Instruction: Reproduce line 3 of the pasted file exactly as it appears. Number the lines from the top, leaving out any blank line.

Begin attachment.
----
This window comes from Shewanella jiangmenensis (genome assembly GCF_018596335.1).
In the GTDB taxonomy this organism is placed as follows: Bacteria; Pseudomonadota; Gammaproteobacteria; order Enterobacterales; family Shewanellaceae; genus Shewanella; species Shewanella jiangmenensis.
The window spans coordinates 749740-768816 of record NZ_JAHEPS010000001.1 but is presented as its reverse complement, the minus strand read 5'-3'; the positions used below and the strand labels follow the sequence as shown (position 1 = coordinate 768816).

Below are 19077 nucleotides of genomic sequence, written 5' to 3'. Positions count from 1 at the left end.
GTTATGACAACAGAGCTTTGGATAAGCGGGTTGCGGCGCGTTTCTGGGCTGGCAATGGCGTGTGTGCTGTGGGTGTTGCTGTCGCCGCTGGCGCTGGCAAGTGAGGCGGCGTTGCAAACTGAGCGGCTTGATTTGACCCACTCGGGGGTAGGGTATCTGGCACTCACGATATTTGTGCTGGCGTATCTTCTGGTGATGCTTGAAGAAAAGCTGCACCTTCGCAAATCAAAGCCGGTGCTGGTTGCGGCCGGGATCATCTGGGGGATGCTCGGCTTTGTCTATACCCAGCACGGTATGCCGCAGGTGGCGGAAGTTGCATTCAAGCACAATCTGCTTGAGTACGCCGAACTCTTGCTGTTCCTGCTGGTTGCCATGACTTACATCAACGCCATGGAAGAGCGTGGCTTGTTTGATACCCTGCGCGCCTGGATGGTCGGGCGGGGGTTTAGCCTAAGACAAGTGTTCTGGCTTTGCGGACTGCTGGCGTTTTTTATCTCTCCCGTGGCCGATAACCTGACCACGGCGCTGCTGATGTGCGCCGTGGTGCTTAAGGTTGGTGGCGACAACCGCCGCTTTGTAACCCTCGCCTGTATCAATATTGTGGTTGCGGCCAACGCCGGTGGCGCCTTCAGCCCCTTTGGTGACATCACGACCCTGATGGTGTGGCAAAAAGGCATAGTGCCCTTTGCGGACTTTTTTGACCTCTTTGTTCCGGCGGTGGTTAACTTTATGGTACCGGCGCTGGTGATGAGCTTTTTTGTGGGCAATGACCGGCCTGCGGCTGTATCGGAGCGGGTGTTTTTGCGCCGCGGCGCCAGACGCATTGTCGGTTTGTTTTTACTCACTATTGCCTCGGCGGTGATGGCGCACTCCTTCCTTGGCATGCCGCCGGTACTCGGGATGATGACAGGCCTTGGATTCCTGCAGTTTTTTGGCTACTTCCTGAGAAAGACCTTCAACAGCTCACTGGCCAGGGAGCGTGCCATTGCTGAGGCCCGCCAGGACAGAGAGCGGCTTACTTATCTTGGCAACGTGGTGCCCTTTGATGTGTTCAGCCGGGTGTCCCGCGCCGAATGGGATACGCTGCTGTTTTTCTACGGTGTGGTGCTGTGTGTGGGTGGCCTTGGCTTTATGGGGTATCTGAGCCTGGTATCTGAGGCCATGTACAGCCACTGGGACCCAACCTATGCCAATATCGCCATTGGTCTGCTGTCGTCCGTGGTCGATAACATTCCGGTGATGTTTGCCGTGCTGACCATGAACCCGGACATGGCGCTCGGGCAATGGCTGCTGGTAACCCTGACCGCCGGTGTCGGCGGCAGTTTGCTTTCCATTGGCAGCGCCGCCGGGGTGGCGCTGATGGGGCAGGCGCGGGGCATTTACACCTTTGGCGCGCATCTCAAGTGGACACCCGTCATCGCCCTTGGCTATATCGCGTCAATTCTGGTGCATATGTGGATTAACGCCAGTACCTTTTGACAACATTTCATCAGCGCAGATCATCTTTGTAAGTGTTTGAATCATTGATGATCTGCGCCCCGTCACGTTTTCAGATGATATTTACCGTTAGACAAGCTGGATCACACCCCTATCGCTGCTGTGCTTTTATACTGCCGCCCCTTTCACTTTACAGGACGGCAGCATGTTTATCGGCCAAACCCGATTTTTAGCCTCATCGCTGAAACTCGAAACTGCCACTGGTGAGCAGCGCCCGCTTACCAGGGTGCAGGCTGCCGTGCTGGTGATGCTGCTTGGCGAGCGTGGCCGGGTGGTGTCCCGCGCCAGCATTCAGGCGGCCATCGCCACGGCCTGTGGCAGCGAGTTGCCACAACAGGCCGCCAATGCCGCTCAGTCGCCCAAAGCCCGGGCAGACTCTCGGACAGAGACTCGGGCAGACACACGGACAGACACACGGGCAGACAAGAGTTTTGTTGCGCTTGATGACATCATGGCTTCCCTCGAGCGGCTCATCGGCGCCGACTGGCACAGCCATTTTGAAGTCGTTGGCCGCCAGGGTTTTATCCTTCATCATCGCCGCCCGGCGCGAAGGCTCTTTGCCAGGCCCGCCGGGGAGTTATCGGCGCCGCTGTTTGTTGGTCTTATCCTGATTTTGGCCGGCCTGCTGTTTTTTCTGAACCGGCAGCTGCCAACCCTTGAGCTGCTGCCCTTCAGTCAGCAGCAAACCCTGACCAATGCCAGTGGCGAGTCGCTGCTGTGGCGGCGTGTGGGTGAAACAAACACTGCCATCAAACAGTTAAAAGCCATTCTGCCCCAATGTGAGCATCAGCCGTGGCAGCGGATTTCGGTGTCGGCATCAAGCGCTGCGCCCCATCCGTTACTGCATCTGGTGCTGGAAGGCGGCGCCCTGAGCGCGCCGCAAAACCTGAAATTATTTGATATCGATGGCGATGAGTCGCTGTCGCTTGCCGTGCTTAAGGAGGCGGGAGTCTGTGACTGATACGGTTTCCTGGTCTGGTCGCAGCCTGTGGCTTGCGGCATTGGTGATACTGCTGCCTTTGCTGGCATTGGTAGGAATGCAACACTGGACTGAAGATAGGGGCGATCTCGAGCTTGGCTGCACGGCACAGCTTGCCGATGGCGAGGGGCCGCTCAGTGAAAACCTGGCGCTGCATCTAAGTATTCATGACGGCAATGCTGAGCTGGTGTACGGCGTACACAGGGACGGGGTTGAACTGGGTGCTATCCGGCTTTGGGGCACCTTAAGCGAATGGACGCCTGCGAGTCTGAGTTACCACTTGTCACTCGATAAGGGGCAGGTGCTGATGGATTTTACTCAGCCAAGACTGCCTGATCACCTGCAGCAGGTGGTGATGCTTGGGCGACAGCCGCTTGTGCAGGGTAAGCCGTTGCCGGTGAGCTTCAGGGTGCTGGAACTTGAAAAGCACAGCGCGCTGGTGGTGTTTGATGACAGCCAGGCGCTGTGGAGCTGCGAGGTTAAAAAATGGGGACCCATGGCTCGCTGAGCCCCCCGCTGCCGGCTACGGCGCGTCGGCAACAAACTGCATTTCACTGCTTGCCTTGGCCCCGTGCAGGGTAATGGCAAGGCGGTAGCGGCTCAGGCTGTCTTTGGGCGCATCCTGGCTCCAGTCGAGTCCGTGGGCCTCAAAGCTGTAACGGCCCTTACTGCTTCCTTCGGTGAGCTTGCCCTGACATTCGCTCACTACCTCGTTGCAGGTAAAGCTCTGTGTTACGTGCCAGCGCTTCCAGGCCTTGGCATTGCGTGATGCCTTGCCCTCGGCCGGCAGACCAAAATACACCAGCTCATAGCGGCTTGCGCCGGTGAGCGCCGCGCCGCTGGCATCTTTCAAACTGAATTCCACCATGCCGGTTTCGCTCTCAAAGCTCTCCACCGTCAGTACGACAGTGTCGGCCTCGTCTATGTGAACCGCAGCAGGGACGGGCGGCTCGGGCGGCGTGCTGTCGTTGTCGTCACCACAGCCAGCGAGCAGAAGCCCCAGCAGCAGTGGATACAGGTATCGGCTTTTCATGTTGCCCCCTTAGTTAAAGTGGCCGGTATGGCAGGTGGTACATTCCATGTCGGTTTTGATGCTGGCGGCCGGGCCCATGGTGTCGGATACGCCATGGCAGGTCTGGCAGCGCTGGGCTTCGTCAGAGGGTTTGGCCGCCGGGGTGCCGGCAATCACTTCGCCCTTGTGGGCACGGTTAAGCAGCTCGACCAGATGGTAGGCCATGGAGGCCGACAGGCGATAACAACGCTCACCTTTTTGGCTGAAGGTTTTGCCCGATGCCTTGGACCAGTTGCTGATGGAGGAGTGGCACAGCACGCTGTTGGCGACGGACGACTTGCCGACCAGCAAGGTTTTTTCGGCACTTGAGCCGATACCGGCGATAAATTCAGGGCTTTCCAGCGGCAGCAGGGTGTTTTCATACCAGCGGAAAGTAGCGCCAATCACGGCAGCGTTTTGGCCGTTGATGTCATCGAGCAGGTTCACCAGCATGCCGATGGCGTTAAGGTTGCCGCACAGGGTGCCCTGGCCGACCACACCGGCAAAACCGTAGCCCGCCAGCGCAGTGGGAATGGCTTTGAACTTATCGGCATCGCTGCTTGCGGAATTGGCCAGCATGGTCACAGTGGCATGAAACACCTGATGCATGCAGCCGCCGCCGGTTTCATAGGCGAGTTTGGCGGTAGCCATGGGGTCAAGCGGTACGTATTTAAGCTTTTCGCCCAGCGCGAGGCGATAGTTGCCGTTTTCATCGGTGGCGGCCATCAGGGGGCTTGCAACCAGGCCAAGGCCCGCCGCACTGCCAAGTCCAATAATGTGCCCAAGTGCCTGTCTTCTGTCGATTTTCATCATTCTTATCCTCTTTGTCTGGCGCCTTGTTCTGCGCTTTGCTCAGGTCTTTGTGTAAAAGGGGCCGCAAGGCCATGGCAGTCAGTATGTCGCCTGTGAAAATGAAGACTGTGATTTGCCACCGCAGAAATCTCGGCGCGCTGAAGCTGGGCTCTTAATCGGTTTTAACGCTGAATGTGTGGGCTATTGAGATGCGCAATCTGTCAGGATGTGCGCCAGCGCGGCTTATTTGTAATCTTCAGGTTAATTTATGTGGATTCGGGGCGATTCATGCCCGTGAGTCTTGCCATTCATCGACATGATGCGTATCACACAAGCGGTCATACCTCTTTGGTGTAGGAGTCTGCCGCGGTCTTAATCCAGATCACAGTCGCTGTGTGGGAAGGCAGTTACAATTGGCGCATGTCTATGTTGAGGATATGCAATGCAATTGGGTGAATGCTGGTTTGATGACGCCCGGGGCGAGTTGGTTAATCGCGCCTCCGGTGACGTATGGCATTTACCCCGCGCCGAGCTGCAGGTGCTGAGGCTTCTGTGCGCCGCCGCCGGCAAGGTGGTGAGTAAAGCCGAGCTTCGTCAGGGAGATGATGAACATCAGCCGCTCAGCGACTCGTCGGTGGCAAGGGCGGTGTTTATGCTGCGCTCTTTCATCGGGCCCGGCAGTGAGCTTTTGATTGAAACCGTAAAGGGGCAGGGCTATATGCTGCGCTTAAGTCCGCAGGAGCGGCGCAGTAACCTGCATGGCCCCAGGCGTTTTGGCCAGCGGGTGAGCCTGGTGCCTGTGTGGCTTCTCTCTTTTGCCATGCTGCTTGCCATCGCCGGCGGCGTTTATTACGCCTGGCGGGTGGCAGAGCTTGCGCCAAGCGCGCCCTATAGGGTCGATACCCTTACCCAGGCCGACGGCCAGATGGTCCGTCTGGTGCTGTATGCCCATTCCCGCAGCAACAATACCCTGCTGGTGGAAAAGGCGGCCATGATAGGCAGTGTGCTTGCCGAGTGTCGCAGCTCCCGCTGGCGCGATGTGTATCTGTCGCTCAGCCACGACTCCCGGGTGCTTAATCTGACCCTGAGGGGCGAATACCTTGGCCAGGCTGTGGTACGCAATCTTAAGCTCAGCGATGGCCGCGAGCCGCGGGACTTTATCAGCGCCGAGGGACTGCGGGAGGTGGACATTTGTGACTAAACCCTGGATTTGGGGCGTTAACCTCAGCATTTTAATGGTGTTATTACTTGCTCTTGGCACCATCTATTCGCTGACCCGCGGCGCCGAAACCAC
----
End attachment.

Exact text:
The window spans coordinates 749740-768816 of record NZ_JAHEPS010000001.1 but is presented as its reverse complement, the minus strand read 5'-3'; the positions used below and the strand labels follow the sequence as shown (position 1 = coordinate 768816).